The long-term solution to catastrophic wildfires is to address their causes by reducing fuel hazards and returning our forests and rangelands to healthy conditions. Tree thinning and removal of dense underbrush can ensure thriving forests while reducing risks of catastrophic fires and the dangers they pose to firefighters, private property and communities.
The Administration is meeting the challenge. Last year, the Administration set a record in the amount of fuels treatment work done. More than 2.25 million acres were treated. This is a million acres more than were treated in FY 2000. By the end of FY 2003, even more acres - 2,853,000 acres - are projected to be treated. So far this year, 1.4 million acres have been treated, 133,000 acres more than had been treated at this time last year and 531,000 acres more than had been treated in 2001. Still, there is much more work to be done - tens of millions of additional acres are in need of treatment.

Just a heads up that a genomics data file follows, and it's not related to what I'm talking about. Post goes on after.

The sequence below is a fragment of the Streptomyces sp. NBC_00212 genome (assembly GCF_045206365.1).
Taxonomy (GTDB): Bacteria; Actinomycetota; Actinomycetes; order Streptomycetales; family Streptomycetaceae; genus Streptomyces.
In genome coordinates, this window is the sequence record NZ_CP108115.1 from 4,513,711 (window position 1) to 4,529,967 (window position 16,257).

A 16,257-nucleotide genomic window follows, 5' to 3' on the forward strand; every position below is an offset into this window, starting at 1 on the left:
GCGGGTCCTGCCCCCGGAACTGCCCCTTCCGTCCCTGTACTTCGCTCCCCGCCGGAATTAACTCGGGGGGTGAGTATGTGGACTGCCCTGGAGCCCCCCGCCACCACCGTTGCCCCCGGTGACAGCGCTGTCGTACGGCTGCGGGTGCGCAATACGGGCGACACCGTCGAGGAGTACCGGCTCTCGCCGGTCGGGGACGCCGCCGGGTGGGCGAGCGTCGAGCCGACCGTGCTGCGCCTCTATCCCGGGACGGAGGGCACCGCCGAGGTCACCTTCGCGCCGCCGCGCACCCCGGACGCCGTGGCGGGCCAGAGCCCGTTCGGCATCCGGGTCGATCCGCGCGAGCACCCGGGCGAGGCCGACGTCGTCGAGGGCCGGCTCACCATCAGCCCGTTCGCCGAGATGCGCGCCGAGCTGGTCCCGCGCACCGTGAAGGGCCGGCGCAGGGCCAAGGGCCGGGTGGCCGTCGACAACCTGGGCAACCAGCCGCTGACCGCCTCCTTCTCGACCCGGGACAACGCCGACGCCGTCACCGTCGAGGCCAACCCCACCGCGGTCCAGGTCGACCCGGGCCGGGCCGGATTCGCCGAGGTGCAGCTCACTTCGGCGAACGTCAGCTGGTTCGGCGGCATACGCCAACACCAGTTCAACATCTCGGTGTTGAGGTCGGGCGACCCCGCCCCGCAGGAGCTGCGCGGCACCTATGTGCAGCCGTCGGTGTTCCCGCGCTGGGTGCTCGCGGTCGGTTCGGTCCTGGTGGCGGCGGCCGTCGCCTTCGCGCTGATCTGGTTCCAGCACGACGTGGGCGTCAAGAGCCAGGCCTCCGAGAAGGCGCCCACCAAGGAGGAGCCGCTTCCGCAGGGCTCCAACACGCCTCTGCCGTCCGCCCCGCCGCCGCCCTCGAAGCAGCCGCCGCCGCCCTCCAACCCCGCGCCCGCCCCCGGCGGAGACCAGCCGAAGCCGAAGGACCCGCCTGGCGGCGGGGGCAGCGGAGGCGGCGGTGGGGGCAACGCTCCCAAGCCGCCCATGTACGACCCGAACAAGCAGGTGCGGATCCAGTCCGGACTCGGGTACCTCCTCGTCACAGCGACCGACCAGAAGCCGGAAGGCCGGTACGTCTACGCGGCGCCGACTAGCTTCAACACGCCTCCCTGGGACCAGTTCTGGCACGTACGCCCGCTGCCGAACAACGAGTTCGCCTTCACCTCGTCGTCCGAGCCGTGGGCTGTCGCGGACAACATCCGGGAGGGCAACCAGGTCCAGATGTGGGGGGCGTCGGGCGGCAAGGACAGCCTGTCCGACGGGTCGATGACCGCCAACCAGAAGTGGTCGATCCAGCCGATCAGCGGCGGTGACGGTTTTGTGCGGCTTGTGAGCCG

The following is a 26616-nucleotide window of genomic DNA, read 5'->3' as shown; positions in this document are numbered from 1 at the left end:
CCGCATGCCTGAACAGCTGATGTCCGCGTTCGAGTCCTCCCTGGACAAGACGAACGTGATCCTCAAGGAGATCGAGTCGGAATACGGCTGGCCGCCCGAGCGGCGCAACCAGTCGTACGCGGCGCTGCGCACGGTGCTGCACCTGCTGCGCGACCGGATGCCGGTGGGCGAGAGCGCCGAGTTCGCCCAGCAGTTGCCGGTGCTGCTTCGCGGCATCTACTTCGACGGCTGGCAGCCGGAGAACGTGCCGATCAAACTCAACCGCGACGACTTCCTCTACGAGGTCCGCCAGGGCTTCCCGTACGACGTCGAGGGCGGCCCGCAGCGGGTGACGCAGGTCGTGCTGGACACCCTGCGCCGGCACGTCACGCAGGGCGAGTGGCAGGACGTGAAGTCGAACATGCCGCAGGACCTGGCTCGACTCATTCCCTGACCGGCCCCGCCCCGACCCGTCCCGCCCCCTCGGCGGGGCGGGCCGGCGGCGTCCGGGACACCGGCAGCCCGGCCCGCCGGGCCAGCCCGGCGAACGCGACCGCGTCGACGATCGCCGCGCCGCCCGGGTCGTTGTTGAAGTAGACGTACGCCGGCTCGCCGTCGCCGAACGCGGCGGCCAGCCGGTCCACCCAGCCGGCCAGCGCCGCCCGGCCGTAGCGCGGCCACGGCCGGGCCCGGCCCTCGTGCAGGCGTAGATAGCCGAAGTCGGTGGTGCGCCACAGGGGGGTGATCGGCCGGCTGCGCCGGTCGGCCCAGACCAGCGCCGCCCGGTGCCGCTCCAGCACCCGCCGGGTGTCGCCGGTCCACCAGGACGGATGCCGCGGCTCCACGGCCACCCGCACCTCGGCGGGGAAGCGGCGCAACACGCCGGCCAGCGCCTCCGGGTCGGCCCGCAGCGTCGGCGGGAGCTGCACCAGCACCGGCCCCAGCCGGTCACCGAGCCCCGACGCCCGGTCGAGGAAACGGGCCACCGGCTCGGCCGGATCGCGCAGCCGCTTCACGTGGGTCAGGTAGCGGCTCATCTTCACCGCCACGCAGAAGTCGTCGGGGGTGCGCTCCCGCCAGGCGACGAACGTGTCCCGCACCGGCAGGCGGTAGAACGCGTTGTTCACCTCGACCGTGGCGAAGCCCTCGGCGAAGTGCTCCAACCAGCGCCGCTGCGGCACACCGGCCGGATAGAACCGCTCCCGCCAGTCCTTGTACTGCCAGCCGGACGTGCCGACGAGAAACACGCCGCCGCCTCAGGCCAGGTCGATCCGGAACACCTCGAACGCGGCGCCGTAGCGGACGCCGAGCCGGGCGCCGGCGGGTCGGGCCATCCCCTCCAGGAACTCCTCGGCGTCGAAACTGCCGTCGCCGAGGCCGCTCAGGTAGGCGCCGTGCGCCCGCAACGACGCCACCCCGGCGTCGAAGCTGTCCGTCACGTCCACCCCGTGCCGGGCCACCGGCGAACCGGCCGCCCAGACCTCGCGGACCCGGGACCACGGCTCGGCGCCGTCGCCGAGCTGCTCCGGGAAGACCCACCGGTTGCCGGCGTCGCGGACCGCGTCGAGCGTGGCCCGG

The President's Healthy Forests Initiative Being Implemented
Over the next several weeks, the Administration will complete the administrative reforms President Bush called for as part of his Healthy Forests Initiative. These improvements include:
On the legislative front, last year President Bush asked Congress to expand stewardship contracting authority, which Congress granted. These contracts allow contractors to keep wood products in exchange for the service of thinning trees and brush and removing dead wood. Long-term contracts foster a public/private partnership to restore forest and rangeland health by giving contractors the incentive to invest in equipment and infrastructure needed to productively use material generated from forest thinning, such as small-diameter logs, to make wood products or to produce biomass energy, all at tremendous savings to taxpayers.
Sixty-two stewardship contracts are projected to be approved this year up from last year's total of 26. Substantially more stewardship contracts are expected to be approved in FY 2004.